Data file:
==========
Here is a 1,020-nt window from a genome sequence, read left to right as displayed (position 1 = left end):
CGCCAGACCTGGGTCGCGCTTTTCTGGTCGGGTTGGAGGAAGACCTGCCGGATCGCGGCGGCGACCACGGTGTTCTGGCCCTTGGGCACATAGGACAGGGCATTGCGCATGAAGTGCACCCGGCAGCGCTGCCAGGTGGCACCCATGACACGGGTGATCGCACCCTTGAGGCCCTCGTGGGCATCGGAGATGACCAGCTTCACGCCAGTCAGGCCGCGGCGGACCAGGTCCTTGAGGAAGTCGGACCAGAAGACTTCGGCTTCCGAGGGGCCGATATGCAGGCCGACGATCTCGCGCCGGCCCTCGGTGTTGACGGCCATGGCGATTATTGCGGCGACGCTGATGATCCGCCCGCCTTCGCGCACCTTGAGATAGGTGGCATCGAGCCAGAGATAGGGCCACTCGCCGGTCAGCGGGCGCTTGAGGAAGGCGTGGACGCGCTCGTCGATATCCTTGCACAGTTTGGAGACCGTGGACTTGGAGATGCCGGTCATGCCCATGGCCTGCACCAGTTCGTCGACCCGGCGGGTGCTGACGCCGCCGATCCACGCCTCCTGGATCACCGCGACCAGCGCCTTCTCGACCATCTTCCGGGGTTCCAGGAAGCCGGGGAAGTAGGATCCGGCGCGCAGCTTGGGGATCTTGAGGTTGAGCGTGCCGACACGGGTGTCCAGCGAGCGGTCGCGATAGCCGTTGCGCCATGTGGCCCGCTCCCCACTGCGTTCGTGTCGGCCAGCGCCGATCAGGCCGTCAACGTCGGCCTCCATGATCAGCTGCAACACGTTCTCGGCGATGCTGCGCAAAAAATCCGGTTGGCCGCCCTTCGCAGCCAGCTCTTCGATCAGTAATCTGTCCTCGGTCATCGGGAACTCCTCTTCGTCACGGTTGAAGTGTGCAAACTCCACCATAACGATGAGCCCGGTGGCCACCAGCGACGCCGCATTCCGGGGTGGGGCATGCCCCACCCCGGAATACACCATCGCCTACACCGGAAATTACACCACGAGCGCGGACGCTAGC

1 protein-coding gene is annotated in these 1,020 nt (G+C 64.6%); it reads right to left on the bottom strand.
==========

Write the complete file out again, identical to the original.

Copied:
Here is a 1,020-nt window from a genome sequence, read left to right as displayed (position 1 = left end):
CGCCAGACCTGGGTCGCGCTTTTCTGGTCGGGTTGGAGGAAGACCTGCCGGATCGCGGCGGCGACCACGGTGTTCTGGCCCTTGGGCACATAGGACAGGGCATTGCGCATGAAGTGCACCCGGCAGCGCTGCCAGGTGGCACCCATGACACGGGTGATCGCACCCTTGAGGCCCTCGTGGGCATCGGAGATGACCAGCTTCACGCCAGTCAGGCCGCGGCGGACCAGGTCCTTGAGGAAGTCGGACCAGAAGACTTCGGCTTCCGAGGGGCCGATATGCAGGCCGACGATCTCGCGCCGGCCCTCGGTGTTGACGGCCATGGCGATTATTGCGGCGACGCTGATGATCCGCCCGCCTTCGCGCACCTTGAGATAGGTGGCATCGAGCCAGAGATAGGGCCACTCGCCGGTCAGCGGGCGCTTGAGGAAGGCGTGGACGCGCTCGTCGATATCCTTGCACAGTTTGGAGACCGTGGACTTGGAGATGCCGGTCATGCCCATGGCCTGCACCAGTTCGTCGACCCGGCGGGTGCTGACGCCGCCGATCCACGCCTCCTGGATCACCGCGACCAGCGCCTTCTCGACCATCTTCCGGGGTTCCAGGAAGCCGGGGAAGTAGGATCCGGCGCGCAGCTTGGGGATCTTGAGGTTGAGCGTGCCGACACGGGTGTCCAGCGAGCGGTCGCGATAGCCGTTGCGCCATGTGGCCCGCTCCCCACTGCGTTCGTGTCGGCCAGCGCCGATCAGGCCGTCAACGTCGGCCTCCATGATCAGCTGCAACACGTTCTCGGCGATGCTGCGCAAAAAATCCGGTTGGCCGCCCTTCGCAGCCAGCTCTTCGATCAGTAATCTGTCCTCGGTCATCGGGAACTCCTCTTCGTCACGGTTGAAGTGTGCAAACTCCACCATAACGATGAGCCCGGTGGCCACCAGCGACGCCGCATTCCGGGGTGGGGCATGCCCCACCCCGGAATACACCATCGCCTACACCGGAAATTACACCACGAGCGCGGACGCTAGC

1 protein-coding gene is annotated in these 1,020 nt (G+C 64.6%); it reads right to left on the bottom strand.